Since inequality spaces have finite limits, the usual constructions of universal algebra apply; it's straightforward to define inequality groups, inequality rings, and so on.
The various subsets that appear in algebra (such as subgroups, ideals, and cosets) become less fundamental than certain subsets that are, classically, simply their complements. For example, a left ideal in a ring $R$ is a subset $I$ such that $0 \in I$, $x + y \in I$ whenever $x, y \in I$, and $x y \in I$ whenever $x \in I$. But a left antiideal in an inequality ring $R$ is an $\ne$-open subset $A$ such that $0 \in A$ is false, $x \in A$ or $y \in A$ whenever $x + y \in A$, and $x \in A$ whenever $x y \in A$. (The $\ne$-openness requirement is automatic if $\neg(0\in A)$ is strengthened to $p\ne 0$ for all $p\in A$, using that the ring operations are strongly extensional.) Note that the complement of an antiideal is an ideal, but not every ideal can be constructively shown to be the complement of an antiideal; so antiideals are more fundamental than ideals, in an inequality ring.
Prime ideals are even more interesting. A two-sided antiideal $A$ (so also satisfying that $y \in A$ whenever $x y \in A$) is antiprime (or simply prime if no confusion is expected) if $1 \in A$ and $x y \in A$ whenever $x, y \in A$. Now the complement of an antiprime antiideal may not be a prime ideal (as normally defined). But in fact, it is antiprime antiideals that are more important in constructive algebra. In particular, an integral domain in constructive algebra is an inequality ring in which the antiideal of nonzero elements is antiprime.
The localic perspective on apartness relations extends naturally to anti-algebra: an antiideal is the same as a closed ideal in a discrete localic ring that respects the closed equivalence relation corresponding to $\ne$. Equivalently, this is a closed ideal of the $\ne$-topology regarded as a (non-discrete) localic ring. The spatial part of this closed localic ideal is then the ordinary ideal complementary to the antiideal, and so on. Moreover, since unions of closed sublocales correspond to intersections of their open complements, an antiideal $A$ is antiprime exactly when its corresponding closed localic ideal $\mathsf{C}A$ is “prime” in an appropriate internal sense in Loc, namely that $m^*(\mathsf{C}A) \subseteq (\mathsf{C}A \times R) \cup (R\times \mathsf{C}A)$, where $m:R\times R\to R$ is the multiplication. The fact that the complement of an antiprime antiideal need not be prime in the usual sense corresponds to the fact that taking the spatial part of sublocales doesn’t commute with unions.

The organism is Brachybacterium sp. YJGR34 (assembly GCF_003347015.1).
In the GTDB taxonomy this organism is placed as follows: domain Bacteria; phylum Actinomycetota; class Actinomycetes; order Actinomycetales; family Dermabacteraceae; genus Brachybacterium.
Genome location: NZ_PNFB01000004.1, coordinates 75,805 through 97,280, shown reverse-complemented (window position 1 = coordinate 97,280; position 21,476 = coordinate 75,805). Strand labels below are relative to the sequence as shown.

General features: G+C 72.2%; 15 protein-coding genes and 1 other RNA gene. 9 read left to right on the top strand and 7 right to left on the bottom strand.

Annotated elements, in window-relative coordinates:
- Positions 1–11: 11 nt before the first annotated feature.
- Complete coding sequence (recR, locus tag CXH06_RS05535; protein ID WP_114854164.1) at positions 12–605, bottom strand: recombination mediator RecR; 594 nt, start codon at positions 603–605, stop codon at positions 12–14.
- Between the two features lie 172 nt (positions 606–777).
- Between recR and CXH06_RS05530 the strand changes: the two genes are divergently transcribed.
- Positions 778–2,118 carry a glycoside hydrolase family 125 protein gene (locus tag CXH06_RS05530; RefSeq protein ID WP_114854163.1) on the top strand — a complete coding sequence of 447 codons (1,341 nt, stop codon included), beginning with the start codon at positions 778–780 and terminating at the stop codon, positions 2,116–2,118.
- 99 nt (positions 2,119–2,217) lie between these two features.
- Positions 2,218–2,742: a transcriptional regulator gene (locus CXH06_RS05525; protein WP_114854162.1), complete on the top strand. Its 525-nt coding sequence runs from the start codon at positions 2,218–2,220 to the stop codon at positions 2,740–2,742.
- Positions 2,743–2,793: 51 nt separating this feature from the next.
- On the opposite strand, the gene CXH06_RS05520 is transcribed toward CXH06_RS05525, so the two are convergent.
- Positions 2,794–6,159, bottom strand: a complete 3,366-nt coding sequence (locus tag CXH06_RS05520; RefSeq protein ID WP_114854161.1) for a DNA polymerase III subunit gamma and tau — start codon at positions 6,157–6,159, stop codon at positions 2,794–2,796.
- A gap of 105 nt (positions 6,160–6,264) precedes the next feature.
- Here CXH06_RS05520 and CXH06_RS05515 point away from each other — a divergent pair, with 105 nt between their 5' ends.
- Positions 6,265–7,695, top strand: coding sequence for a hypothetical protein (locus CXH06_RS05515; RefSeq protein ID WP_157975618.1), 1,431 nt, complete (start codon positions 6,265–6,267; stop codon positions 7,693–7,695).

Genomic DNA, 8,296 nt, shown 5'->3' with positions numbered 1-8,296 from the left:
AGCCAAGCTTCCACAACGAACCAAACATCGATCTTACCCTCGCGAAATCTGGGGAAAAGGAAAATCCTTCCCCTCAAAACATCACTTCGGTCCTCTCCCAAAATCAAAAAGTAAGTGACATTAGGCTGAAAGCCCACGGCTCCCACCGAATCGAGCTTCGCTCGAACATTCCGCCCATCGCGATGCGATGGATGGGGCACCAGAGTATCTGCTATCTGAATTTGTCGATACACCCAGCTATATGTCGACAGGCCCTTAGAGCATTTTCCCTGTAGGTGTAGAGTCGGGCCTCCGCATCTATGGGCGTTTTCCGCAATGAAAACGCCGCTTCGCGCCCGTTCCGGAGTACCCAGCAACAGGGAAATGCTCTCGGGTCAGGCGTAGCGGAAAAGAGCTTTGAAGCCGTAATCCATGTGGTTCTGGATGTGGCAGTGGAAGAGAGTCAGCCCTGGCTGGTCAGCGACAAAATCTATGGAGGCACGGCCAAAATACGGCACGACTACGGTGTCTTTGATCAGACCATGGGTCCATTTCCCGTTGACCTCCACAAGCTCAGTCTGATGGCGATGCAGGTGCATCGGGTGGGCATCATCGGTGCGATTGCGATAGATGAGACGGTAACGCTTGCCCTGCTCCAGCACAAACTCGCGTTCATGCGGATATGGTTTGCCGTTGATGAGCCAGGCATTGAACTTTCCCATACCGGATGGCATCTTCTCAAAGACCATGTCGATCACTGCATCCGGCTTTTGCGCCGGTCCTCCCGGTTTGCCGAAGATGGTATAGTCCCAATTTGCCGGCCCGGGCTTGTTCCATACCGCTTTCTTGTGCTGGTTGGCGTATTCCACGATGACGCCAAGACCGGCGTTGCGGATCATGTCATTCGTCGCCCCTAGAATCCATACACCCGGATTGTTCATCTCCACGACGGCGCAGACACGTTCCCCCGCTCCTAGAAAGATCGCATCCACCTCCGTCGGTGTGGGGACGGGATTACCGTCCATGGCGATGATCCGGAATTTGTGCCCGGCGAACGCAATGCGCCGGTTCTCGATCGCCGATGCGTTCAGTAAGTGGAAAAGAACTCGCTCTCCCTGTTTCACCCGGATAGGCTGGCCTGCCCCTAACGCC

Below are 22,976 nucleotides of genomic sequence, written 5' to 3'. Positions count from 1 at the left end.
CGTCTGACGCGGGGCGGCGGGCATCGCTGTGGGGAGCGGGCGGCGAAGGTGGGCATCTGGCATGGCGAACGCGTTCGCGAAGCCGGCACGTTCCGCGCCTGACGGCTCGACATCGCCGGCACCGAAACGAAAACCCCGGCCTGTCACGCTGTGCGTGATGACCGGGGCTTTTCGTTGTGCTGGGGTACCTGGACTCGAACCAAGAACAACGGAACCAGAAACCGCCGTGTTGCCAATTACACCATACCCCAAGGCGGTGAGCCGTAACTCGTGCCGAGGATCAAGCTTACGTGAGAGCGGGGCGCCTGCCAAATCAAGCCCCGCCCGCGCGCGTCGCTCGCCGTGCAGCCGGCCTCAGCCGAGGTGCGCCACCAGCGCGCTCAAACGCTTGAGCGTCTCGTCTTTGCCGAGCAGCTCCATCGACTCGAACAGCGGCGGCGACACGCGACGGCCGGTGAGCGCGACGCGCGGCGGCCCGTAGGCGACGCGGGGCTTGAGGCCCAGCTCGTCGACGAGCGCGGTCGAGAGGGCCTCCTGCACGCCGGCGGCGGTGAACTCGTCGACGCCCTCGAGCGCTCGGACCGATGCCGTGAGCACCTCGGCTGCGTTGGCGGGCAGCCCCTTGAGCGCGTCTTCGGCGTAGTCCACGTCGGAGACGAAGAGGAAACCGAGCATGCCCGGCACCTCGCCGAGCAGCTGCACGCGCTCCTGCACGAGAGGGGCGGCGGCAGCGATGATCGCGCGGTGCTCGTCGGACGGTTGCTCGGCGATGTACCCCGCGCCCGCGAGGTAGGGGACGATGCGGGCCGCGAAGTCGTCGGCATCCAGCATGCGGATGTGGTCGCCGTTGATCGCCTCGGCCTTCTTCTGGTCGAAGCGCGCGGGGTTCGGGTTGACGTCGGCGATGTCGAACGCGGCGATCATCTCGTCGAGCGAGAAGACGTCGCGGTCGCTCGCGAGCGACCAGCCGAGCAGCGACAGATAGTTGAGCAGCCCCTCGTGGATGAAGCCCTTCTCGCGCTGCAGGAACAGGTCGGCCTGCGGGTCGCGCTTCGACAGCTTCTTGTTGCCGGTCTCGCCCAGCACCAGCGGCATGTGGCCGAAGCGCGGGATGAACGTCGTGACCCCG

For more about apartness algebra, see antisubalgebra.
basic symbols used in logic
$\phantom{A}$symbol$\phantom{A}$ | $\phantom{A}$meaning$\phantom{A}$ |
---|---|
$\phantom{A}$$\in$ | $\phantom{A}$element relation |
$\phantom{A}$$\,:$ | $\phantom{A}$typing relation |
$\phantom{A}$$=$ | $\phantom{A}$equality |
$\phantom{A}$$\vdash$$\phantom{A}$ | $\phantom{A}$entailment / sequent$\phantom{A}$ |
$\phantom{A}$$\top$$\phantom{A}$ | $\phantom{A}$true / top$\phantom{A}$ |
$\phantom{A}$$\bot$$\phantom{A}$ | $\phantom{A}$false / bottom$\phantom{A}$ |
$\phantom{A}$$\Rightarrow$ | $\phantom{A}$implication |
$\phantom{A}$$\Leftrightarrow$ | $\phantom{A}$logical equivalence |
$\phantom{A}$$\not$ | $\phantom{A}$negation |
$\phantom{A}$$\neq$ | $\phantom{A}$negation of equality / apartness$\phantom{A}$ |
$\phantom{A}$$\notin$ | $\phantom{A}$negation of element relation $\phantom{A}$ |
$\phantom{A}$$\not \not$ | $\phantom{A}$negation of negation$\phantom{A}$ |
$\phantom{A}$$\exists$ | $\phantom{A}$existential quantification$\phantom{A}$ |
$\phantom{A}$$\forall$ | $\phantom{A}$universal quantification$\phantom{A}$ |
$\phantom{A}$$\wedge$ | $\phantom{A}$logical conjunction |
$\phantom{A}$$\vee$ | $\phantom{A}$logical disjunction |
$\phantom{A}$$\otimes$$\phantom{A}$ | $\phantom{A}$multiplicative conjunction$\phantom{A}$ |
$\phantom{A}$$\oplus$$\phantom{A}$ | $\phantom{A}$multiplicative disjunction$\phantom{A}$ |
According to Troelstra and van Dalen:
Brouwer (1919) introduced the notion of apartness (örtlich verschieden, Entfernung)…. The axioms of the theory of apartness were formulated by Heyting (1925).
L.E.J. Brouwer, Begründung der Mengenlehre unabhängig vom logischen Satz vom ausgeschlossenen Dritten II: Theorie der Punktmengen. 1919
Arend Heyting, Intuïtionistische Axiomatiek der Projectieve Meetkunde (Dutch), Ph.D. Thesis, 1925
Errett Bishop‘s Foundations of Constructive Analysis (1967) uses apartness for the real numbers and more general metric spaces.
The 1985 edition with Douglas Bridges, Constructive Analysis, includes the general definition of apartness relation, there called an “inequality relation” (though in many other sources, as here, an inequality relation need not satisfy comparison).
Anne Troelstra's and Dirk van Dalen's Constructivism in Mathematics (1988) uses apartness for the reals (volume 1), and general apartness relations in algebra (volume 2, chapter 8). They say “preapartness” and “apartness” instead of “apartness” and “tight apartness” respectively.
Apartness plays a minimal role in A Course in Constructive Algebra (also 1988), by Ray Mines, Fred Richman, and Wim Ruitenburg.
A great reference for point-set topology in constructive mathematics is the Ph.D. thesis of Frank Waaldijk, Modern Intuitionist Topology (1996).
Last revised on July 7, 2022 at 02:28:21. See the history of this page for a list of all contributions to it.